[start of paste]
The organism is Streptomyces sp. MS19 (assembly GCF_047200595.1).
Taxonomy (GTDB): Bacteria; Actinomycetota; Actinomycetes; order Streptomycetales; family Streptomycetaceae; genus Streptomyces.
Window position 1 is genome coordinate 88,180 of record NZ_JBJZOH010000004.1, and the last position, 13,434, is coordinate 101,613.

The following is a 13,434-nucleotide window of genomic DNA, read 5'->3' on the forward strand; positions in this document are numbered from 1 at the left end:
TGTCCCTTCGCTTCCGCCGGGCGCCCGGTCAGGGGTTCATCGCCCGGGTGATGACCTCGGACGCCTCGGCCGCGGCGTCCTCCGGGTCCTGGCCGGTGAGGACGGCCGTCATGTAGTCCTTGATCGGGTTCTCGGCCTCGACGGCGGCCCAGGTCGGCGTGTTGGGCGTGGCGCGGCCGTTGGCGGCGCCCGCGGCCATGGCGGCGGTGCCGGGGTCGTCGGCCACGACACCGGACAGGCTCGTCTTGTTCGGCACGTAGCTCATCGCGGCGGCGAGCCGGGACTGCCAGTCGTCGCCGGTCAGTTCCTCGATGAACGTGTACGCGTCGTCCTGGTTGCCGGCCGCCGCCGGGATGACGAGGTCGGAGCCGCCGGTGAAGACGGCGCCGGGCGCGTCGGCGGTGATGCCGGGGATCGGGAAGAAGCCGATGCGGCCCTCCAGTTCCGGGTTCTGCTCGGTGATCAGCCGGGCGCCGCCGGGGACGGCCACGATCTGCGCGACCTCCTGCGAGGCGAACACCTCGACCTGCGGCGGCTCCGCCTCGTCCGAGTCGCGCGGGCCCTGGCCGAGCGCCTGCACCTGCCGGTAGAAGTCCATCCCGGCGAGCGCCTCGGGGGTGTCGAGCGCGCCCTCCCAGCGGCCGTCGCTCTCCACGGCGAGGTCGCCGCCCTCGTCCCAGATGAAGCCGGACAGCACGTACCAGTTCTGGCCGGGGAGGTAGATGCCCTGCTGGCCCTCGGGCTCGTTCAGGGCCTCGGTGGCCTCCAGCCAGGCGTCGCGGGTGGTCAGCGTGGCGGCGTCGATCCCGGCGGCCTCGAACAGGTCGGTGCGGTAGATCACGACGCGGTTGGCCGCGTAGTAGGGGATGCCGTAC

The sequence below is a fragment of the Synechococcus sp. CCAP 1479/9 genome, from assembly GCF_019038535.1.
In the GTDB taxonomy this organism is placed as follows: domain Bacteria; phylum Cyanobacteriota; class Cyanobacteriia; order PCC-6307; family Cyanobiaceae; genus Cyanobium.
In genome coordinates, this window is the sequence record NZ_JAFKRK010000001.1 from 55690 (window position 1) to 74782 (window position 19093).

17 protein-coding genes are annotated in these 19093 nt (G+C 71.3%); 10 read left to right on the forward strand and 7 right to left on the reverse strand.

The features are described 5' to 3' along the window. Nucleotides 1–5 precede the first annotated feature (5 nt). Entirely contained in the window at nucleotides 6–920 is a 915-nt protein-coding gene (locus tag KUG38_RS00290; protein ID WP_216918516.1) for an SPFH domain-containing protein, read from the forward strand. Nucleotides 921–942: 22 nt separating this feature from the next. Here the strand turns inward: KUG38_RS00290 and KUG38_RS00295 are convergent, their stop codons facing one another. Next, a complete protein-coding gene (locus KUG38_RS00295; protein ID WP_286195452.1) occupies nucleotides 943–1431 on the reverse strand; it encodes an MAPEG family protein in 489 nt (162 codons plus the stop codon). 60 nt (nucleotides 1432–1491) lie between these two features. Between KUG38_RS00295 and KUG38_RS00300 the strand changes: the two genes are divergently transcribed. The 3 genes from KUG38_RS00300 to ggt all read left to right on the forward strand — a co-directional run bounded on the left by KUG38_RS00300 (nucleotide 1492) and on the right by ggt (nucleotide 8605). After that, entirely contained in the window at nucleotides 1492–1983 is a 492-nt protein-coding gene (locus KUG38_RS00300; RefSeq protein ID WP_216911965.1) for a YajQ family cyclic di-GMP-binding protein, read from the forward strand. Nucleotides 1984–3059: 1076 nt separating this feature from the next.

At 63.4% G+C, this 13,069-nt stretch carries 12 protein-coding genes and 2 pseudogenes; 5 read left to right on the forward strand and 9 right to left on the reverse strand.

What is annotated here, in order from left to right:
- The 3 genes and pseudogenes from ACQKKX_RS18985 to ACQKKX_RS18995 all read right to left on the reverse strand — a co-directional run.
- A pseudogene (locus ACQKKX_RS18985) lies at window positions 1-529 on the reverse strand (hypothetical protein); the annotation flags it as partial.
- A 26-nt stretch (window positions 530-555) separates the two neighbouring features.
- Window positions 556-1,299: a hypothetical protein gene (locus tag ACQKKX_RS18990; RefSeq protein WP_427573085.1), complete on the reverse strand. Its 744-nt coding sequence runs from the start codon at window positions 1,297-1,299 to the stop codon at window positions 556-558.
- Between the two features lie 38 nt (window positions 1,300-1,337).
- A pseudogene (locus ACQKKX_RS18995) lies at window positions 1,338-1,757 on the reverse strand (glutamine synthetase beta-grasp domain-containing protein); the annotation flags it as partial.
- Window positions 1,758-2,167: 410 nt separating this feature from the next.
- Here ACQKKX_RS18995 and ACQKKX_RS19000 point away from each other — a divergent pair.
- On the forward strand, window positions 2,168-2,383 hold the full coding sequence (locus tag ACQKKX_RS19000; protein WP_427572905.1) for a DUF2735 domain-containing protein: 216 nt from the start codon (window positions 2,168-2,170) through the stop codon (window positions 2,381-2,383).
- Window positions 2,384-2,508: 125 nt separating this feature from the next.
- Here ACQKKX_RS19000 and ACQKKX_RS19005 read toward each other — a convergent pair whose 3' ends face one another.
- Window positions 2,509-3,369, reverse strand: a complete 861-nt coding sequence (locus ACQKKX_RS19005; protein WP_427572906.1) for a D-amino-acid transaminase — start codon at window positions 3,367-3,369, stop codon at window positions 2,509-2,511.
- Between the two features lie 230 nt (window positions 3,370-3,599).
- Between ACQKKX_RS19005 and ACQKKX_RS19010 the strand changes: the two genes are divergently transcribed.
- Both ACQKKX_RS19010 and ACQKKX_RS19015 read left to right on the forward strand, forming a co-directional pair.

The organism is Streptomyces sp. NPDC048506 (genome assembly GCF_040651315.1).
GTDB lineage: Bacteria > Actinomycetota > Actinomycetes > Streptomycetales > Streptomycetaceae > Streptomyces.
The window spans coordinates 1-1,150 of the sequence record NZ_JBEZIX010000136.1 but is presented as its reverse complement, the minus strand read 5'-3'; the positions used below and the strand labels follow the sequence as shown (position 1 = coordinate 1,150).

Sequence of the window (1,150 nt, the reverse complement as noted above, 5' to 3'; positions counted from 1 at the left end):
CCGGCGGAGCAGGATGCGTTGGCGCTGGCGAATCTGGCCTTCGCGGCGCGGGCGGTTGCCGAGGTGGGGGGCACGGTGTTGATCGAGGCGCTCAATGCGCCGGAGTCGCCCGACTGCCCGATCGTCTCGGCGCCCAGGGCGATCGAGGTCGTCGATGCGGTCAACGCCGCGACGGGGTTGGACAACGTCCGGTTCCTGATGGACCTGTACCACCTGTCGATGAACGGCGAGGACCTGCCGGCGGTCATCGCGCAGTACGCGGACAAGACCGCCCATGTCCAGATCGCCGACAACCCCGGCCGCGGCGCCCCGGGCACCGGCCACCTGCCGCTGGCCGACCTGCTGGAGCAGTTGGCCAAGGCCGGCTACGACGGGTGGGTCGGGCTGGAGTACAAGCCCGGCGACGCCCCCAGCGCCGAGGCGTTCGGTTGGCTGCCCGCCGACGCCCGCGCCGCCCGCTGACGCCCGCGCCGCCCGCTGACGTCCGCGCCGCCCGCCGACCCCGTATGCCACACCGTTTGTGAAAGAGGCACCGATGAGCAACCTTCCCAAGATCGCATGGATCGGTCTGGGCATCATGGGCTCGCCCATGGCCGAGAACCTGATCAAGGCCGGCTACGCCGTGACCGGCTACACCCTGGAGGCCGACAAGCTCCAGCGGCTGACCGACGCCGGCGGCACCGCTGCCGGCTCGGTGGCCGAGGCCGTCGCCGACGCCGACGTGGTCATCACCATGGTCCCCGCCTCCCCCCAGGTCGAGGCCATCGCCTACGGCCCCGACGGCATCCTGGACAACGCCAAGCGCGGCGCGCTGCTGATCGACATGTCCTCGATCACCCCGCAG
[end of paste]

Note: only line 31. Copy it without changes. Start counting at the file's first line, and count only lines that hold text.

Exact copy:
Sequence of the window (1,150 nt, the reverse complement as noted above, 5' to 3'; positions counted from 1 at the left end):